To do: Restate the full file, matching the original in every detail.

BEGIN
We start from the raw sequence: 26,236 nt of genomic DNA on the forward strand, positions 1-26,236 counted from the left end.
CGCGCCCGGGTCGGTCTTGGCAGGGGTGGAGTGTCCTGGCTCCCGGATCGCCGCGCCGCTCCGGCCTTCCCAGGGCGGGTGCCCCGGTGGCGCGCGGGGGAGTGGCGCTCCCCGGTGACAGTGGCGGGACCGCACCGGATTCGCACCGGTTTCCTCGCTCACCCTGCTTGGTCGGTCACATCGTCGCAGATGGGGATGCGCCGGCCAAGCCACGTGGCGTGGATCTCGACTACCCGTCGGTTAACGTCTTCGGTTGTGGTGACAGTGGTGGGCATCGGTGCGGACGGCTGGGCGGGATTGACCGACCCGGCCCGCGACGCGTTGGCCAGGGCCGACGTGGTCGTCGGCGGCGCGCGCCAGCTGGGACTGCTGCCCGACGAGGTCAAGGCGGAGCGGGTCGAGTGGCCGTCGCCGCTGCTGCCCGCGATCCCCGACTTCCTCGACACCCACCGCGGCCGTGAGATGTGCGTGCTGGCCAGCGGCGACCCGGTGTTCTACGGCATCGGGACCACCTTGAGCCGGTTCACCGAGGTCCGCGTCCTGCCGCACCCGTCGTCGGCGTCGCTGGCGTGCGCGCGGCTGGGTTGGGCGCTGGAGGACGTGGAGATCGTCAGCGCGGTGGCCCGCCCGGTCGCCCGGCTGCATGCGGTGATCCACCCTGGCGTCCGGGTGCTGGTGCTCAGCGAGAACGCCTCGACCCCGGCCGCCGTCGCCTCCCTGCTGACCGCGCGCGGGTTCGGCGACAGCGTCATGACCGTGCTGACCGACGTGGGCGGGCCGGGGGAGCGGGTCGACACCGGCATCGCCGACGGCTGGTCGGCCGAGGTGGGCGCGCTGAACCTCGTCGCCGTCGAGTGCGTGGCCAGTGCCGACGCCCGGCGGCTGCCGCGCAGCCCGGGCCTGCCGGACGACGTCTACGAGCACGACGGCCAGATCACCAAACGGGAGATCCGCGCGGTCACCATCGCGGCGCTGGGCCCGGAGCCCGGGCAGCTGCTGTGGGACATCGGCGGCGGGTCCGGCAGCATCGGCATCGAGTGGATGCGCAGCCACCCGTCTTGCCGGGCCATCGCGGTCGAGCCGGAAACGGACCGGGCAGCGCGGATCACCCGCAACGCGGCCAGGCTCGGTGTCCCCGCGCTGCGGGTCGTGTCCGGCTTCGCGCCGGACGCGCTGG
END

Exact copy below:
We start from the raw sequence: 26,236 nt of genomic DNA on the forward strand, positions 1-26,236 counted from the left end.
CGCGCCCGGGTCGGTCTTGGCAGGGGTGGAGTGTCCTGGCTCCCGGATCGCCGCGCCGCTCCGGCCTTCCCAGGGCGGGTGCCCCGGTGGCGCGCGGGGGAGTGGCGCTCCCCGGTGACAGTGGCGGGACCGCACCGGATTCGCACCGGTTTCCTCGCTCACCCTGCTTGGTCGGTCACATCGTCGCAGATGGGGATGCGCCGGCCAAGCCACGTGGCGTGGATCTCGACTACCCGTCGGTTAACGTCTTCGGTTGTGGTGACAGTGGTGGGCATCGGTGCGGACGGCTGGGCGGGATTGACCGACCCGGCCCGCGACGCGTTGGCCAGGGCCGACGTGGTCGTCGGCGGCGCGCGCCAGCTGGGACTGCTGCCCGACGAGGTCAAGGCGGAGCGGGTCGAGTGGCCGTCGCCGCTGCTGCCCGCGATCCCCGACTTCCTCGACACCCACCGCGGCCGTGAGATGTGCGTGCTGGCCAGCGGCGACCCGGTGTTCTACGGCATCGGGACCACCTTGAGCCGGTTCACCGAGGTCCGCGTCCTGCCGCACCCGTCGTCGGCGTCGCTGGCGTGCGCGCGGCTGGGTTGGGCGCTGGAGGACGTGGAGATCGTCAGCGCGGTGGCCCGCCCGGTCGCCCGGCTGCATGCGGTGATCCACCCTGGCGTCCGGGTGCTGGTGCTCAGCGAGAACGCCTCGACCCCGGCCGCCGTCGCCTCCCTGCTGACCGCGCGCGGGTTCGGCGACAGCGTCATGACCGTGCTGACCGACGTGGGCGGGCCGGGGGAGCGGGTCGACACCGGCATCGCCGACGGCTGGTCGGCCGAGGTGGGCGCGCTGAACCTCGTCGCCGTCGAGTGCGTGGCCAGTGCCGACGCCCGGCGGCTGCCGCGCAGCCCGGGCCTGCCGGACGACGTCTACGAGCACGACGGCCAGATCACCAAACGGGAGATCCGCGCGGTCACCATCGCGGCGCTGGGCCCGGAGCCCGGGCAGCTGCTGTGGGACATCGGCGGCGGGTCCGGCAGCATCGGCATCGAGTGGATGCGCAGCCACCCGTCTTGCCGGGCCATCGCGGTCGAGCCGGAAACGGACCGGGCAGCGCGGATCACCCGCAACGCGGCCAGGCTCGGTGTCCCCGCGCTGCGGGTCGTGTCCGGCTTCGCGCCGGACGCGCTGG